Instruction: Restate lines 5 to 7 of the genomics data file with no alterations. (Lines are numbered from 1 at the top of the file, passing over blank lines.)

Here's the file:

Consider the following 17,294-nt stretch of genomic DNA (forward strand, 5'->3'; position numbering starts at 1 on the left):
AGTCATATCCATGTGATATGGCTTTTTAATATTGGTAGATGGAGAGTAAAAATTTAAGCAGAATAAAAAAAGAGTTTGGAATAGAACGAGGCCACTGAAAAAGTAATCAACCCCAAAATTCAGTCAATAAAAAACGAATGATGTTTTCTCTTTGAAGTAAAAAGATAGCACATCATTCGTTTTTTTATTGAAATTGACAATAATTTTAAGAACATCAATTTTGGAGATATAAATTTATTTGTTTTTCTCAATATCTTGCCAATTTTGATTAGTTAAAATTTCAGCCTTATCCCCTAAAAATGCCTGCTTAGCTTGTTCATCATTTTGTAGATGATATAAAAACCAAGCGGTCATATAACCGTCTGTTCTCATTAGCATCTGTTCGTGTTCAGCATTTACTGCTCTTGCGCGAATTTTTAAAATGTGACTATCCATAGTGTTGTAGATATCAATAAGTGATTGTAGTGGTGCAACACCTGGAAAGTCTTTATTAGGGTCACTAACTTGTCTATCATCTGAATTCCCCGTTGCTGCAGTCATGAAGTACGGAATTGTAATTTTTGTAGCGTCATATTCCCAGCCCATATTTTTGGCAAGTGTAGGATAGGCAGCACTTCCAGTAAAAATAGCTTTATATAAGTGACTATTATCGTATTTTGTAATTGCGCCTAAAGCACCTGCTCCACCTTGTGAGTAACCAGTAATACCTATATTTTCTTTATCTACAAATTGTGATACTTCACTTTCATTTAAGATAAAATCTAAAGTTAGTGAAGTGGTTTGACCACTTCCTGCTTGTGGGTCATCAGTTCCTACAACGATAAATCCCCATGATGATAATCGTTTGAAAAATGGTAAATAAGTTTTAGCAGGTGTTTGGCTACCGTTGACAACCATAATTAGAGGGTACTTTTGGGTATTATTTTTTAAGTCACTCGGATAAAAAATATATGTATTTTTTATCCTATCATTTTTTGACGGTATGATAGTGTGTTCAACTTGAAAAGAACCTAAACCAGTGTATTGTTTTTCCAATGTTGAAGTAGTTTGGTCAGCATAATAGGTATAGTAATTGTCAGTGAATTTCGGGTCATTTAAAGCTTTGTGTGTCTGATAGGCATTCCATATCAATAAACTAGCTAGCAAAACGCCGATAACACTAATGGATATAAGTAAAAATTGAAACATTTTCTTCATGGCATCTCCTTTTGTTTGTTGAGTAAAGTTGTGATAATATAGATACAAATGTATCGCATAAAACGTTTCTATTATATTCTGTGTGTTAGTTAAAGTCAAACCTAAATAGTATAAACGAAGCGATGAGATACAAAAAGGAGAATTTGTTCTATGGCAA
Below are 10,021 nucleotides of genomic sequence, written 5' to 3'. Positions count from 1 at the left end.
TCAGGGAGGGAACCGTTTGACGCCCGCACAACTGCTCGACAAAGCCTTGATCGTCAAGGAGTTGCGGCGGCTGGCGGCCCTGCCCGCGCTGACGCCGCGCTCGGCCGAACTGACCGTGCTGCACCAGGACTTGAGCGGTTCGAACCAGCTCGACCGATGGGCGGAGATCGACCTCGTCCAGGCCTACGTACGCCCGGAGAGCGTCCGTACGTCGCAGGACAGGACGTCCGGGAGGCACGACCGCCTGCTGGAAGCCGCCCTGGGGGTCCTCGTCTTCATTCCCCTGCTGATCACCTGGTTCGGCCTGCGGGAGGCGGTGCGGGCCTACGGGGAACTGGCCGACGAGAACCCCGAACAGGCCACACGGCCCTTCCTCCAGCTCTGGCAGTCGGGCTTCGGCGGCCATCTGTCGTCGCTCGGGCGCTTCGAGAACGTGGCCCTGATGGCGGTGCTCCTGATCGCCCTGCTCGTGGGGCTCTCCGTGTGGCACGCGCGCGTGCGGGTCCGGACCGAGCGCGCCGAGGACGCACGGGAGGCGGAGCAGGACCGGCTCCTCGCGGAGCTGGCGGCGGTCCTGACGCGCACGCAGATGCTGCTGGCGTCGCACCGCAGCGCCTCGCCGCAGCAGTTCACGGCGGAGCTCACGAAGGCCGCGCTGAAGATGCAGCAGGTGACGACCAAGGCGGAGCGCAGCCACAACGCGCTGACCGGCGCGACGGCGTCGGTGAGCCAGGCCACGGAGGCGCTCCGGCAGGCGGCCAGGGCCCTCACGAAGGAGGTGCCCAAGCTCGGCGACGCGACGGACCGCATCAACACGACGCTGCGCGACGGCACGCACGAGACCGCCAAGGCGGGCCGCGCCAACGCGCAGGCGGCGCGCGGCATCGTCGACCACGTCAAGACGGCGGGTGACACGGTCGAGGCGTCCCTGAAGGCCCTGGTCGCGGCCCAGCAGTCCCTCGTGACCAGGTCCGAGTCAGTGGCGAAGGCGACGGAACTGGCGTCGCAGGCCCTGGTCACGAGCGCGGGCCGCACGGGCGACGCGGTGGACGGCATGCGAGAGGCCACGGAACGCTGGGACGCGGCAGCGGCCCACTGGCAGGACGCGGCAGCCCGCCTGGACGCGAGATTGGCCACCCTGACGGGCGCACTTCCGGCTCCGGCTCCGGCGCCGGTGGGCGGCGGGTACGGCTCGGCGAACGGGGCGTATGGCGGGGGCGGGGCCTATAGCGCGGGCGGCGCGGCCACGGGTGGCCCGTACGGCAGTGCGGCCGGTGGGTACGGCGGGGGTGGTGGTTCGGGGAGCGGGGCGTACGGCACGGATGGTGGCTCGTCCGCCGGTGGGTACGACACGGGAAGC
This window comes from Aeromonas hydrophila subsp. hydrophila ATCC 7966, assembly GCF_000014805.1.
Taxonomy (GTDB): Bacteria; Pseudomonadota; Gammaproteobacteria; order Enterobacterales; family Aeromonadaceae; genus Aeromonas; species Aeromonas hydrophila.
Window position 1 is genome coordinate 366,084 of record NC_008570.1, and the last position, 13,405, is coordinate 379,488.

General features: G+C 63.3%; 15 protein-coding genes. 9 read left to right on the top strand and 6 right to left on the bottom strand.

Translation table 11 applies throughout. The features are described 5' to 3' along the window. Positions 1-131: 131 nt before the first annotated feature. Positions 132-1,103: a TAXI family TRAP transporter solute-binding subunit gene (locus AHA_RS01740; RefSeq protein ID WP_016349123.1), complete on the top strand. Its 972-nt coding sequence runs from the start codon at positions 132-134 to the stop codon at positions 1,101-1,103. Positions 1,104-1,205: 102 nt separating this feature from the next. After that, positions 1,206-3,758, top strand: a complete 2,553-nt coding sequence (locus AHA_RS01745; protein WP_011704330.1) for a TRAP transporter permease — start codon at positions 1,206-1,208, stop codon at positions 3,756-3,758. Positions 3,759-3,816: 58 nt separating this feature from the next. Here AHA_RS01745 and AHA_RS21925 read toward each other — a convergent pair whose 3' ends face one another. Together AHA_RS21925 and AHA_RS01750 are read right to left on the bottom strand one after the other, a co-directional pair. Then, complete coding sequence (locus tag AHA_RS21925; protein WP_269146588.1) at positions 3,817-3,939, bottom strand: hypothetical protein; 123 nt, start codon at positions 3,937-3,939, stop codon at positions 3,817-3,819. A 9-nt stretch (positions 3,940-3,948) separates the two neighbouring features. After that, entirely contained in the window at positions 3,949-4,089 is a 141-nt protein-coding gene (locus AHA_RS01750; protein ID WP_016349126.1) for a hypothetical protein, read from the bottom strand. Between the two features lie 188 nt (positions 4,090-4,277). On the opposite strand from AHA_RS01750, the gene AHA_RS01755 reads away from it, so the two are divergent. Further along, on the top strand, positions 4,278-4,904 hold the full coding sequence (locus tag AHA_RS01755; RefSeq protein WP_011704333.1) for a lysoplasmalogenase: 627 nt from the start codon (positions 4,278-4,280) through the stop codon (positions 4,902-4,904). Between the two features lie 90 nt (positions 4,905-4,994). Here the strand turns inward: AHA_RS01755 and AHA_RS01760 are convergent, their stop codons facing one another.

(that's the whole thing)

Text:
This window comes from Aeromonas hydrophila subsp. hydrophila ATCC 7966, assembly GCF_000014805.1.
Taxonomy (GTDB): Bacteria; Pseudomonadota; Gammaproteobacteria; order Enterobacterales; family Aeromonadaceae; genus Aeromonas; species Aeromonas hydrophila.
Window position 1 is genome coordinate 366,084 of record NC_008570.1, and the last position, 13,405, is coordinate 379,488.